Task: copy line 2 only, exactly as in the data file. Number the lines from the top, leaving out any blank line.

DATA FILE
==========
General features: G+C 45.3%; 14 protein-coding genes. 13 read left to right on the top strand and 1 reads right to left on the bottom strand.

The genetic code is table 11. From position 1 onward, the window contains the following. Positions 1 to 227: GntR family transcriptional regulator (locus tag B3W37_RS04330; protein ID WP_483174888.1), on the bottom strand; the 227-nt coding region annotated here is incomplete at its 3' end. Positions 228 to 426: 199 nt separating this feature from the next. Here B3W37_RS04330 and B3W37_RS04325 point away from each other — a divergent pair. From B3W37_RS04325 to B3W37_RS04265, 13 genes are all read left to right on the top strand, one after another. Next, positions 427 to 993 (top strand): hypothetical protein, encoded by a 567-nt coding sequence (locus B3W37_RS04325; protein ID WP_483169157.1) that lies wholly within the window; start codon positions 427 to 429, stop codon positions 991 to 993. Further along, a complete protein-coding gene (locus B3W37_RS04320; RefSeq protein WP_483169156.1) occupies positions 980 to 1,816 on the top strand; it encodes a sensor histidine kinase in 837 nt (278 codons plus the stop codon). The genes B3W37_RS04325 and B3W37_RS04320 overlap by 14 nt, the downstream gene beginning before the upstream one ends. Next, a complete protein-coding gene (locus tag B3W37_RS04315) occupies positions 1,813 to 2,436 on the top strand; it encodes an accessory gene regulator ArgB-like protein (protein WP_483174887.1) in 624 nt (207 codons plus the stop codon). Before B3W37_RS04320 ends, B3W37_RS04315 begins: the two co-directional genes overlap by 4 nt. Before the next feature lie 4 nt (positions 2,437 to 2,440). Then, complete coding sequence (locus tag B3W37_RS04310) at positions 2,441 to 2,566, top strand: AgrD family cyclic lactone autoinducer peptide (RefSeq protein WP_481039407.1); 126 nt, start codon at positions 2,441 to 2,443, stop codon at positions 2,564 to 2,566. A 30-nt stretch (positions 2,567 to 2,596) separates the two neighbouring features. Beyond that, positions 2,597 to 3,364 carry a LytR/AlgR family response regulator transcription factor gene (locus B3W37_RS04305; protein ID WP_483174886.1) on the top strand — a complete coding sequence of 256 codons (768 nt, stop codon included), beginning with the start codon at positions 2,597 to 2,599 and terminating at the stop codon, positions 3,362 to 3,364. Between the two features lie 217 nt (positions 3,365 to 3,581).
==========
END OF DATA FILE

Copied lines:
The genetic code is table 11. From position 1 onward, the window contains the following. Positions 1 to 227: GntR family transcriptional regulator (locus tag B3W37_RS04330; protein ID WP_483174888.1), on the bottom strand; the 227-nt coding region annotated here is incomplete at its 3' end. Positions 228 to 426: 199 nt separating this feature from the next. Here B3W37_RS04330 and B3W37_RS04325 point away from each other — a divergent pair. From B3W37_RS04325 to B3W37_RS04265, 13 genes are all read left to right on the top strand, one after another. Next, positions 427 to 993 (top strand): hypothetical protein, encoded by a 567-nt coding sequence (locus B3W37_RS04325; protein ID WP_483169157.1) that lies wholly within the window; start codon positions 427 to 429, stop codon positions 991 to 993. Further along, a complete protein-coding gene (locus B3W37_RS04320; RefSeq protein WP_483169156.1) occupies positions 980 to 1,816 on the top strand; it encodes a sensor histidine kinase in 837 nt (278 codons plus the stop codon). The genes B3W37_RS04325 and B3W37_RS04320 overlap by 14 nt, the downstream gene beginning before the upstream one ends. Next, a complete protein-coding gene (locus tag B3W37_RS04315) occupies positions 1,813 to 2,436 on the top strand; it encodes an accessory gene regulator ArgB-like protein (protein WP_483174887.1) in 624 nt (207 codons plus the stop codon). Before B3W37_RS04320 ends, B3W37_RS04315 begins: the two co-directional genes overlap by 4 nt. Before the next feature lie 4 nt (positions 2,437 to 2,440). Then, complete coding sequence (locus tag B3W37_RS04310) at positions 2,441 to 2,566, top strand: AgrD family cyclic lactone autoinducer peptide (RefSeq protein WP_481039407.1); 126 nt, start codon at positions 2,441 to 2,443, stop codon at positions 2,564 to 2,566. A 30-nt stretch (positions 2,567 to 2,596) separates the two neighbouring features. Beyond that, positions 2,597 to 3,364 carry a LytR/AlgR family response regulator transcription factor gene (locus B3W37_RS04305; protein ID WP_483174886.1) on the top strand — a complete coding sequence of 256 codons (768 nt, stop codon included), beginning with the start codon at positions 2,597 to 2,599 and terminating at the stop codon, positions 3,362 to 3,364. Between the two features lie 217 nt (positions 3,365 to 3,581).